Amos and racial undertones

I love the name [name_m]Amos[/name_m] and have had it in mind for a while. I haven’t been sharing names with family or most friends, but baby is due in 3 weeks and I recently started sharing with people who are “distanced” from me (my dentist, the coffee shop guy, my friend’s aunt, my therapist, etc.) I was shocked when EVERYONE I mentioned it to said something like, Oh, that’s a black name! (I am white.) On the one hand I don’t really care, and really don’t want to care - it’s 2018, I can’t believe people still would say this! But on the other hand, I am from the South originally and live in Northern [name_u]California[/name_u] now. I neither want to give fodder to racist relatives (grrr) or be disrespectful/insensitive to African American friends/colleagues who I have now. (Could come off as tone deaf for a white lady to name a baby [name_m]Amos[/name_m], as if I didn’t know about [name_m]Amos[/name_m] & [name_u]Andy[/name_u]?)


I think of Famous [name_m]Amos[/name_m]- [name_u]Wally[/name_u] [name_m]Amos[/name_m] who is also African American. I’m from and still live in the Sacramento area which is one of the most diverse places in the nation, and I can’t explain why, but it does feel weird to give a white baby a “black name.” My little brother (who is bi-racial) suggested [name_m]Tupac[/name_m] for my baby and I just could not imagine my little white baby being able to carry it. I don’t know that [name_m]Amos[/name_m] would be impossible to get away with since the cultural icons associated with it are old and your kid’s friends will have never heard of them. In the end if you love the name that is all that matters.

There are some names that have racial undertones that I wouldn’t use for the reasons you stated. Yes, it’s 2018 and I wish any name could be used by anyone, but that’s just not reality yet. For me, it’s like a name that has deep ties to a certain culture or heritage. I’m not Russian and wouldn’t name my son Aleski or [name_u]Mischa[/name_u]. I’m not Latino so I wouldn’t name my son [name_m]Miguel[/name_m] or [name_m]Matteo[/name_m]. Some names have bridged these gaps, I see [name_u]Luca[/name_u] used on boys who are not Italian or Spanish, and I see many Sanskrit names used on white babies. But still…I would be aware of these perceptions and perhaps just steer clear of a name in a grey area.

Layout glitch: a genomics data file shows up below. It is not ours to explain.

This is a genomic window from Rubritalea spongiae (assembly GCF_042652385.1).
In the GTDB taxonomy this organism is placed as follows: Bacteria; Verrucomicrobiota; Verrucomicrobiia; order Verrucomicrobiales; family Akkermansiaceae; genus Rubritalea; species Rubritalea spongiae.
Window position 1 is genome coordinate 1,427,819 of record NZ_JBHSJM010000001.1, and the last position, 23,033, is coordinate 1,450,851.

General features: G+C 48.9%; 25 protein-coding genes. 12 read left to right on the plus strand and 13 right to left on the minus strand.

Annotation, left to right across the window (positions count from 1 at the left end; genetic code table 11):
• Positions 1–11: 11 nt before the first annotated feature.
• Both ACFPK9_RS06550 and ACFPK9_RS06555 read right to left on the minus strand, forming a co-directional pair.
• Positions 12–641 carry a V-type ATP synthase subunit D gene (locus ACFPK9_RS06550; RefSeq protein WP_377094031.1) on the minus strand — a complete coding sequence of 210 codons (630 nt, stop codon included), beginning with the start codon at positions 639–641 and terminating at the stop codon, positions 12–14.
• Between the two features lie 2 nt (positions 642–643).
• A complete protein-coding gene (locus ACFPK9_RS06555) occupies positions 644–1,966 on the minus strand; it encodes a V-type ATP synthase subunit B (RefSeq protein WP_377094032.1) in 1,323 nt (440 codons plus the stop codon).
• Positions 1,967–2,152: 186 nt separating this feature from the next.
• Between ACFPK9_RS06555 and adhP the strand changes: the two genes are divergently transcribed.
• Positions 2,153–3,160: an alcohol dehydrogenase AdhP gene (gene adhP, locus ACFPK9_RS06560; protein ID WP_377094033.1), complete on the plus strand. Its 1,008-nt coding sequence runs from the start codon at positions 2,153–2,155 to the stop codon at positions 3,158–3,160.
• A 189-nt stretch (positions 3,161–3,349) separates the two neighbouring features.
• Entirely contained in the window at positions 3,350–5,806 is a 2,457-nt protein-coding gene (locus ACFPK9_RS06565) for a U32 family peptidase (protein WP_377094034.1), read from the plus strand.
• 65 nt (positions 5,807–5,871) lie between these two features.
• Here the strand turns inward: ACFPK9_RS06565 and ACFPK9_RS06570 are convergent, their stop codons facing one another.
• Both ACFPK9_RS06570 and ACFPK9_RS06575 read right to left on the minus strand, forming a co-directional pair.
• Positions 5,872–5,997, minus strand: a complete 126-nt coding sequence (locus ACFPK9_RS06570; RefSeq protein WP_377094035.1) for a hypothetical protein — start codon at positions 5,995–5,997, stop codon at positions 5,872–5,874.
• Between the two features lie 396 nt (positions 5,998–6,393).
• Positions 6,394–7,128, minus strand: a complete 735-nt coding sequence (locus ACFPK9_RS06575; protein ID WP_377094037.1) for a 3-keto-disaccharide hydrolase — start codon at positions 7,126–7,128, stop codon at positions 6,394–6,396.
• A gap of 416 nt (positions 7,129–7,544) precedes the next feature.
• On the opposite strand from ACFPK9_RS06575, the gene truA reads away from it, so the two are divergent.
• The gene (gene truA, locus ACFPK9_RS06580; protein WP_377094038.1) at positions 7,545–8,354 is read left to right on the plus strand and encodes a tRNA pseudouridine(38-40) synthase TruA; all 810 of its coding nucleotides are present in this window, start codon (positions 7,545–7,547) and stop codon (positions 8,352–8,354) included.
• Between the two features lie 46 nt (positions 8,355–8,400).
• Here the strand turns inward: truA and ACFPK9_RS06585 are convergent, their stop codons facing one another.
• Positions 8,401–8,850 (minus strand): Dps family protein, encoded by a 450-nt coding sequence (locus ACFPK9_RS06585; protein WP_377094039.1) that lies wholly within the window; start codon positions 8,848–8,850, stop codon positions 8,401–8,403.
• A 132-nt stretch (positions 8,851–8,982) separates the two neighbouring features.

What do your African American friends/acquaintances think about this?
I actually had no idea [name_m]Amos[/name_m] was considered to be a “black name”. My girlfriend has a white cousin named [name_m]Amos[/name_m] so the first thing that comes to mind is a white guy. In that sense, then after meeting your [name_m]Amos[/name_m] I’m sure others would associate the name with him. Of course you shouldn’t use it if it’s considered insensitive, but here it seems that the problem is that it’s more commonly used for black people, not that it’s offensive.
[name_f]Do[/name_f] you like [name_m]Amias[/name_m]/[name_m]Amadeus[/name_m]/[name_m]Ambrose[/name_m]?

As a white person, I’m not really sure. I think it’s best to ask African American friends about whether it would be racially insensitive.

I can’t say that I see it as a “black name” at all, when I see it I think [name_m]Amos[/name_m] [name_m]Diggory[/name_m] from [name_m]Harry[/name_m] [name_m]Potter[/name_m]

Another lover of [name_m]Amos[/name_m] here!

I did not grow up in the US, so I feel like any US-specific connotations of the name are inaccessible to me. I thought of the biblical prophet. But my (American) husband said it was “a black name” and somehow that rendered the name unusable for him. He also thought of Famous [name_m]Amos[/name_m] and that was another reason against it for him.

I really don’t understand why the cookie brand is such a big reason for many, it seems. The racial part I don’t get because afaik there was a TV show with a character with that name? I’m not familiar with the show so I have no idea why people are having strong reactions.

We did not use [name_m]Amos[/name_m] since my husband vetoed it. I still love the name.

To me I think biblical name first, which is fair game for any race? I am not sure it would matter either way. My “white” husbands name is Curti.s. His family also said it was a black name but honestly the only other people he has met with his name are white… So I think you should use it :slight_smile:

When I think of [name_m]Amos[/name_m] I think of the Biblical prophet. I don’t think of a tv show, or a brand of cookies.

What balderdash! [name_m]Amos[/name_m] has been used by myriad people, including [name_f]Louisa[/name_f] [name_f]May[/name_f] [name_u]Alcott[/name_u]'s father.

It is a gorgeous name and I’m a big take back the name person.

Go for it!